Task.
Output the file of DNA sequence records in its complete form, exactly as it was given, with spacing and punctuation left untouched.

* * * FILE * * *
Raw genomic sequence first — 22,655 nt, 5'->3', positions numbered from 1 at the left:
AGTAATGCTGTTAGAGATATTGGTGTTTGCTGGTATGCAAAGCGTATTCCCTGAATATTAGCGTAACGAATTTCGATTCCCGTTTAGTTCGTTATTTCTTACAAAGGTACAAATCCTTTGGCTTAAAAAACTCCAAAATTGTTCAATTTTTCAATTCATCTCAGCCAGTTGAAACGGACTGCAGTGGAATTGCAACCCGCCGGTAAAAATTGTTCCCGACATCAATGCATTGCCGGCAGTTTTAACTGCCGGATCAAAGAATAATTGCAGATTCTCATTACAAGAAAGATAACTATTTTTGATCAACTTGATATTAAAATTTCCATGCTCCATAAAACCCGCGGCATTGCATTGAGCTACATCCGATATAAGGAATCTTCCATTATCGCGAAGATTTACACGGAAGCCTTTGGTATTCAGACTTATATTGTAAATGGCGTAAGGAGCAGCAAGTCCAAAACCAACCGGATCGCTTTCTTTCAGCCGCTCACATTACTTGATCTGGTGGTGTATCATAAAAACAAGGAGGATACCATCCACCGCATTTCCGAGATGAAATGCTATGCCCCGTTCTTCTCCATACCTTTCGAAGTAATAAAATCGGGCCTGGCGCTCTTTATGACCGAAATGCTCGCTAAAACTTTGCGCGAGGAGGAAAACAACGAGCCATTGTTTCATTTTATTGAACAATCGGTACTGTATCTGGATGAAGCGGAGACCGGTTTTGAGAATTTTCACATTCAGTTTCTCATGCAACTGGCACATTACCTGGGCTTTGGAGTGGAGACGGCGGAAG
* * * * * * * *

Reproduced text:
Raw genomic sequence first — 22,655 nt, 5'->3', positions numbered from 1 at the left:
AGTAATGCTGTTAGAGATATTGGTGTTTGCTGGTATGCAAAGCGTATTCCCTGAATATTAGCGTAACGAATTTCGATTCCCGTTTAGTTCGTTATTTCTTACAAAGGTACAAATCCTTTGGCTTAAAAAACTCCAAAATTGTTCAATTTTTCAATTCATCTCAGCCAGTTGAAACGGACTGCAGTGGAATTGCAACCCGCCGGTAAAAATTGTTCCCGACATCAATGCATTGCCGGCAGTTTTAACTGCCGGATCAAAGAATAATTGCAGATTCTCATTACAAGAAAGATAACTATTTTTGATCAACTTGATATTAAAATTTCCATGCTCCATAAAACCCGCGGCATTGCATTGAGCTACATCCGATATAAGGAATCTTCCATTATCGCGAAGATTTACACGGAAGCCTTTGGTATTCAGACTTATATTGTAAATGGCGTAAGGAGCAGCAAGTCCAAAACCAACCGGATCGCTTTCTTTCAGCCGCTCACATTACTTGATCTGGTGGTGTATCATAAAAACAAGGAGGATACCATCCACCGCATTTCCGAGATGAAATGCTATGCCCCGTTCTTCTCCATACCTTTCGAAGTAATAAAATCGGGCCTGGCGCTCTTTATGACCGAAATGCTCGCTAAAACTTTGCGCGAGGAGGAAAACAACGAGCCATTGTTTCATTTTATTGAACAATCGGTACTGTATCTGGATGAAGCGGAGACCGGTTTTGAGAATTTTCACATTCAGTTTCTCATGCAACTGGCACATTACCTGGGCTTTGGAGTGGAGACGGCGGAAG